When I was in college (and even in the first two years immediately after), I was manic about keeping a LiveJournal. I did this because I wanted to chronicle every boring thing that happened to me every single day. A few days ago, I got the sudden urge to go back and start re-reading it. I haven’t pored over every single entry, but I read some and I skim some. I started in the middle of the spring semester of my sophomore year (early 2003) and at this point I’m up to where I have just started my last semester of my senior year. I have been driving my friends nuts over the last day or two (at least I assume this is the case since they’ve all stopped answering me) with memories and funny things I read and remember. Or things I read that make me smile or things I find touching. But as I touched upon in an earlier post, I am the kind of person who does stuff like that. When anything reminds me of one of my friends, I immediately want to jump to the phone or the computer and let them know I’m thinking about them. And okay, sometimes my feelings get a little hurt when they don’t care. But I’ve also become the kind of person who eventually thinks “Ok, I’ve (texted/emailed/called/Facebooked) you (insert number here) amount of times in a row without a response so now I’m just annoyed because it’s your turn.” That’s something totally different that’s probably better left to another post when it’s not almost 3 a.m. I digress.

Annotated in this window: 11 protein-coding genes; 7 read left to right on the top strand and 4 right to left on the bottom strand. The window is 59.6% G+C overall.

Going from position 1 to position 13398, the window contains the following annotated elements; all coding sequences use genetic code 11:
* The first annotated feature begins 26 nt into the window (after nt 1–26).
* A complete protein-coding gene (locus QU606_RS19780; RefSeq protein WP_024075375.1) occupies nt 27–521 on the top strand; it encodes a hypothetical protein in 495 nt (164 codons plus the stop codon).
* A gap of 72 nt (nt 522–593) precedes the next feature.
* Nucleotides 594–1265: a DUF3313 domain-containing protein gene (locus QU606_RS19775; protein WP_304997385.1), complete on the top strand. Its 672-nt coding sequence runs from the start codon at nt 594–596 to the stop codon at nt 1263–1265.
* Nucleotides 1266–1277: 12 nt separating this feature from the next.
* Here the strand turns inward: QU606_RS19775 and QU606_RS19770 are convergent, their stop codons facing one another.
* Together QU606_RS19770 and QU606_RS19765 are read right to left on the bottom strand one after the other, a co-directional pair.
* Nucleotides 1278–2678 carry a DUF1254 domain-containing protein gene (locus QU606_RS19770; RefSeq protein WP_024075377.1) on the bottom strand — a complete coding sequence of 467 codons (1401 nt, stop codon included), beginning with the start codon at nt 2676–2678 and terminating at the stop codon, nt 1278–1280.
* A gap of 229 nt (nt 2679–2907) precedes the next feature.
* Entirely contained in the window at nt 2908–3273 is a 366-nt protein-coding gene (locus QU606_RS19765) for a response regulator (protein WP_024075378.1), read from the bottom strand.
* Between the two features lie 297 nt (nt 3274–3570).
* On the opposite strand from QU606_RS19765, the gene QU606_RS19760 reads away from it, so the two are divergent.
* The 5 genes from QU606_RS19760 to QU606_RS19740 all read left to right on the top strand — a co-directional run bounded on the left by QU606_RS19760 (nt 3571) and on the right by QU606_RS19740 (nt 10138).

I quit the LJ cold turkey on my 25th birthday, calling it The Feast of the Quarter-Life Crisis (a joke that came back to bite me in the ass in the form of a true quarter-life crisis a few months later). It was time for a new chapter, and now that I’ll be 27.5 in a few weeks, I think it’s safe to go back and read what I had always considered such boring stuff. The thing is, though, that it’s not. I am constantly being reminded of how much I’ve grown and how much I am the same and yet still different. Some parts of my journal make me really sad, either because times have changed so much or because of the goings-on then. For example, during my junior year, I was diagnosed with major depressive disorder and borderline social anxiety. The journal entries in the month that led up to that diagnosis were so difficult to read. I pushed people away. I woke up in the morning, showered, and went back to sleep, missing days of classes. I left my room only to go to dinner and therapy some days. For all intents and purposes, I was in the bell jar. Stewing in it. Reading those entries brought me back to a lot of those feelings, but I realized a few things from it.